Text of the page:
The Godiva Summer Track and Field series is simply one for the ages – all ages.
The Godiva Summer Series track meets, which offer a menu of different races on Wednesday nights in events ranging from 100-meter dashes to 5Ks, began this month and runs for 12 weeks, finishing up in August. Running each Wednesday on UNC’s Belk Track beginning at 7 p.m., the meets are open to anyone, including children as young as toddlers and men and women in their seventies and eighties.
Nor should Godiva Named for the Coventry Godiva Track Club in England by its two founding UNC graduate students, Godiva is now 39 years old. Even the Summer Series, which began just three years after Godiva was founded, is quickly approaching middle age. So, nope, no ageism here: it would simply be hypocritical.
“We’ll be doing the traditional format for the 12 weekly meets,” meet and summer series director Charles Alden said. “Everyone is welcome, and last year we had ages 2-to-76 participating.”
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“I’ve been running these meets since the late 1970s,” said Mike Valle, now in his early 70s, who left last week’s meet early – but only to save himself for participating as a shot putter, discus thrower and hammer thrower at a huge masters meet days later in Greenville.
“We take the family. It’s like a mini-vacation,” Valle said.
Godiva offers an annual Running Start Program for those who are new or returning to the sport and its Marathon Training Program was the first of its kind locally. The club also presents popular running events like the Umstead Marathon and a series of winter cross-country runs. There are regularly scheduled group runs most days of the week. More information is available through www.carolinagodiva.org/.
Over the decades, the meet, which began at UNC, migrated to Duke’s Wallace Wade Stadium, moved to the Durham Academy track in Durham in the late 1990s, and made its way back to UNC in 2008.
Meet events follow two different schedules, separated into “long nights” and “short nights,” which run alternately throughout the summer.
A “long night” schedule of events, which will be offered on June 4, June 18, July 2, and July 16, consists of a mile run (usually 3 heats), 200-meter dash (in lanes), a one-mile racewalk, several heats of the 800-meter run, and a 5K (3.1-mile) run.
“Short nights,” offered on May 28, June 11, June 25, July9, July 23, and August 6, will offer three heats of the 1500-meter run, the 100-meter dash, a 1500-meter racewalk, 400-meter dash, and a 3000-meter run (just under two miles).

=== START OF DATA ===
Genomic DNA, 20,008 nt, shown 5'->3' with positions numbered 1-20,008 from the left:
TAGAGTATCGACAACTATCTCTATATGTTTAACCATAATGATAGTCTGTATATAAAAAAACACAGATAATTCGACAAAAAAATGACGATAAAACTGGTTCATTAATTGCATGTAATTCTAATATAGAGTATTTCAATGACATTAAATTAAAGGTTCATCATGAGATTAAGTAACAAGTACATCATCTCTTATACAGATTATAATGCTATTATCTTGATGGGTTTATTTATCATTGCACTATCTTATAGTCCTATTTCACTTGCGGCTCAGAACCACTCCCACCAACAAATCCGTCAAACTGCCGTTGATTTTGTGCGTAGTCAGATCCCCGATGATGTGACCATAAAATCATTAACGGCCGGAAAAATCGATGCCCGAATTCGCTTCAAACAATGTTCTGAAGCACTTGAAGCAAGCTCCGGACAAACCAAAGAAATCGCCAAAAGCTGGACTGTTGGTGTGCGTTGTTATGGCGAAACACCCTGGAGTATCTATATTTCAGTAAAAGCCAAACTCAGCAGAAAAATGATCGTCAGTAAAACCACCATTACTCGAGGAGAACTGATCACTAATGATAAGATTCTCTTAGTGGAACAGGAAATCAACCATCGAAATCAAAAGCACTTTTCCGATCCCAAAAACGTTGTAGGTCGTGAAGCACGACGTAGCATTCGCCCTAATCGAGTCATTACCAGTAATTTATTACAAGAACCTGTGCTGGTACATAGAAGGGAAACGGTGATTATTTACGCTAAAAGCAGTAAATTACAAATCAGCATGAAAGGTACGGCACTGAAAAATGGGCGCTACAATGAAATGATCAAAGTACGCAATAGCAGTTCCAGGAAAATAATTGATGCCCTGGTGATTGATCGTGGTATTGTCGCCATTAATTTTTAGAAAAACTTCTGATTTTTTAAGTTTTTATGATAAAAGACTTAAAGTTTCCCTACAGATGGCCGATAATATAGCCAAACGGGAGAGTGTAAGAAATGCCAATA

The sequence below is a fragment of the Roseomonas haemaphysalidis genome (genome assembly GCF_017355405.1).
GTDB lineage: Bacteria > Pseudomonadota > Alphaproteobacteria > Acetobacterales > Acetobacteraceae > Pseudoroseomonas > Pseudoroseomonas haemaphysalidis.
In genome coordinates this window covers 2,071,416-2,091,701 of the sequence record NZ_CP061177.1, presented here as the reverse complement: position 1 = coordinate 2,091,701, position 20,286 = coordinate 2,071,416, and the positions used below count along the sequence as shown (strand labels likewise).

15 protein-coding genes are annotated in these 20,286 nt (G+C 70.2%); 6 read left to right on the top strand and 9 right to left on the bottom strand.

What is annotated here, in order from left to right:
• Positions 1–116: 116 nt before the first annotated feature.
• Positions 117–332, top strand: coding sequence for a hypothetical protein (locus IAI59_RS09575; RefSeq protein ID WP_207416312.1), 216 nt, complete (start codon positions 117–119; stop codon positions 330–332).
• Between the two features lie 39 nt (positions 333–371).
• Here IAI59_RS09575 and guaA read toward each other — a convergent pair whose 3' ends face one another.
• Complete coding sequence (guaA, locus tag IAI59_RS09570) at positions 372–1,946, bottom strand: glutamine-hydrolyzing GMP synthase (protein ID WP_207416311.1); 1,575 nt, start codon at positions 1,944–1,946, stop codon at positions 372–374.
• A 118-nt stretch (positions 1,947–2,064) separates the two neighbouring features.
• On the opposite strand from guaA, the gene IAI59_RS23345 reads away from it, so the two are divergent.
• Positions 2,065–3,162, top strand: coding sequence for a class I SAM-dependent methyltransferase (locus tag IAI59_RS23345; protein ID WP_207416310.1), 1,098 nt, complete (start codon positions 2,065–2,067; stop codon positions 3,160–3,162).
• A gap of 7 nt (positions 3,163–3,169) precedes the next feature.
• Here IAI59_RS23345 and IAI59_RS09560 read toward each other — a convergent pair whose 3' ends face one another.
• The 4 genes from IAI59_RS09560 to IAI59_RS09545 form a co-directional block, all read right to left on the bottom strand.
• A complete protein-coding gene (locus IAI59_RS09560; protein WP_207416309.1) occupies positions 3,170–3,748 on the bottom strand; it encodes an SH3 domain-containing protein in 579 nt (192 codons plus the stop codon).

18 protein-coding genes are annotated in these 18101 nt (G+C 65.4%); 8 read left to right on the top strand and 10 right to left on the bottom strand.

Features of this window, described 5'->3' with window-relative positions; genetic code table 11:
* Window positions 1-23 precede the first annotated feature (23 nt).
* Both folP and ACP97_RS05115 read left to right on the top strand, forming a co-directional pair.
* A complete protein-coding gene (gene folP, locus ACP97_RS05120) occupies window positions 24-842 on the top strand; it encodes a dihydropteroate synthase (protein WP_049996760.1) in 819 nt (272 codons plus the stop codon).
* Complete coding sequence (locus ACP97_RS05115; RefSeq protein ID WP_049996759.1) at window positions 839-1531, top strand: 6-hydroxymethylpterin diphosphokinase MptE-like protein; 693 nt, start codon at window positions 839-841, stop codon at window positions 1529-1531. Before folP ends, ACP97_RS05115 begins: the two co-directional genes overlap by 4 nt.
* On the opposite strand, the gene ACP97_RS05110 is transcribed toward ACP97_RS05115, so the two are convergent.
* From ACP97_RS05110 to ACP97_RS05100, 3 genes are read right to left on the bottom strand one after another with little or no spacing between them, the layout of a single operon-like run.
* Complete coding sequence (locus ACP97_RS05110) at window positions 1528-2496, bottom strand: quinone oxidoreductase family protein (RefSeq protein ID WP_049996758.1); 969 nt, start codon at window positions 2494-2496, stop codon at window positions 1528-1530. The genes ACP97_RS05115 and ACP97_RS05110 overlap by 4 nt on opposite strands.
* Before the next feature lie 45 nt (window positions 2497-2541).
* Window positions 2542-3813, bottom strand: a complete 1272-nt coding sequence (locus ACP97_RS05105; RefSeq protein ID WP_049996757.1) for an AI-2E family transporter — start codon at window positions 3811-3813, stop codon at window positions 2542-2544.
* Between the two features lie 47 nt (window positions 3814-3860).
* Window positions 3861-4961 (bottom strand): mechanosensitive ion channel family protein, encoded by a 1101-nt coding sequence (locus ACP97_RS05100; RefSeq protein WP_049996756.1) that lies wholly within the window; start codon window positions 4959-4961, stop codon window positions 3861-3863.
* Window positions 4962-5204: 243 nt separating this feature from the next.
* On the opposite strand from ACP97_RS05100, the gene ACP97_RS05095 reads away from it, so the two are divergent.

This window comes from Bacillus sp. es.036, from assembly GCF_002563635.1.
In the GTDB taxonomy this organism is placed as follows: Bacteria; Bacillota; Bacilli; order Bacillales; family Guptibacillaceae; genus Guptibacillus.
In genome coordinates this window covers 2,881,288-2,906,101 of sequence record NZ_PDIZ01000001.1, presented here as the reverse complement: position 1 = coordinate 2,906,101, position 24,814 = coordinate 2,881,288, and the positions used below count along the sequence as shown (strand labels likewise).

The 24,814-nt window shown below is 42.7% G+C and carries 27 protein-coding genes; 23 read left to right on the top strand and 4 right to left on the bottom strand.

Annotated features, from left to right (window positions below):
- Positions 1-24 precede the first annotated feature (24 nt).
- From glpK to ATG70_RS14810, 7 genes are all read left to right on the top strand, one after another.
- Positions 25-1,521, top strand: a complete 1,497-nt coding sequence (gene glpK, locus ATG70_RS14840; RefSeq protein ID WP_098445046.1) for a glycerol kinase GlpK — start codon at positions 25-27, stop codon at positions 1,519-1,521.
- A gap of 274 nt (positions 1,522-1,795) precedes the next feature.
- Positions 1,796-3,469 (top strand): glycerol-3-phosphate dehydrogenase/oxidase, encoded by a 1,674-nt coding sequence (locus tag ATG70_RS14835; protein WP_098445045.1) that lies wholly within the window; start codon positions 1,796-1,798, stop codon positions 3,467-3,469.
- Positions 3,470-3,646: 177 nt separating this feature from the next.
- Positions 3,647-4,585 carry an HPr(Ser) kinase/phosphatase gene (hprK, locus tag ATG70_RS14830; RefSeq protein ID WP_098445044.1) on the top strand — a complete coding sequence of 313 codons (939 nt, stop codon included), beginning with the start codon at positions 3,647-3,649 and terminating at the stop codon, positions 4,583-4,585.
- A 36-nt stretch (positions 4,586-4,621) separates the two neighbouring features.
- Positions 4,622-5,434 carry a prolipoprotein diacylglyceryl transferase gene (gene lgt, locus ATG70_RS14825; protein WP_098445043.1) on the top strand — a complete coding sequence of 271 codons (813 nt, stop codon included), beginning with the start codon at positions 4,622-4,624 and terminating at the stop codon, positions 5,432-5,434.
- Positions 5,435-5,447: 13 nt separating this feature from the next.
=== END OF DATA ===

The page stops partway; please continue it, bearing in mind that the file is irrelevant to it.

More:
Runners self-seed the heats at all meets according to their own competitive expectations and personal bests. Young children typically run first, and the competition level escalates with each successive heat, often with elite talent gracing the final races in each event. Those who complete in at least four events per meet over the 12 week series earn the prestigious Godiva Ironman award.
On July 30, the series will stage its annual “Midsummer Madness” meet, which will offer a few different races to stir things up in the heat of the season.
“We’re calling our midsummer meet the ‘Mile-a-Minute Marathon’ meet,” Alden explained. “We’re having a 26.2-minute run, but we’ll also be having a 4x400-meter relay, and that’s always a really popular event.”
That meet will also feature a 1000-meter run, an 80-yard dash, and a Summer Stroll 1K racewalk.
For Valle, the summer series allows him to stay healthy and see old friends on a regular basis.
“I like seeing all of the old-timers of course,” he said, “but I also like to use these meets to challenge myself.”
First-time Summer Series runner Amanda LoPiccolo, who ran just over a five-minute mile on Wednesday, said she would use the meets to get back into better shape.
“The 5K is really my focus,” she explained, “but it’s always nice to get in a little speedwork here and get myself back into shape.”
Along with the start of the Summer Series, last week began with a look back at the previous year for Godiva members, complete with an awards dinner on Sunday, May 18.
“We had our age group awards, the winter series awards, and we also had awards for the fall cross-country season,” said longtime Godiva runner Jim Clabuesch, who helped to host the dinner. “It was a lot of fun, and the rain held off.”
At the banquet, Godiva honored three members for outstanding athletic performance or service to the club. The 2014 Female Runner of the Year was Louise Guardino, while earning Male Runner of the Year honors was Kevin Nickodem. Garnering the award for Volunteer of the Year was newsletter editor and Running Start program supporter Shauna Griffin.
Next up for the club will be the next incarnation of Godiva’s Marathon Training Program beginning in July if there is enough interest, followed by the autumn’s cross-country series.
“We’ll be having our cross-country program again,” said Clabuesch, who said the club was resurrecting the fall series after a 10-year absence. “Last year, we had four Wednesdays in October alternating on an outdoor trail at Duke and on the UNC cross-country course. One of the venues had a 5K, 8K, and 10K course, and the other had two of those three. We actually had a letter ‘G’ for Godiva, so we had letters we gave out to anyone who ran all four races.”
As for the summer series, Alden said all ability level and all age runners are welcome—Godiva members and non-members alike, and $1 donations are welcome but not required at a venerable meet that’s now going on “forty years running.”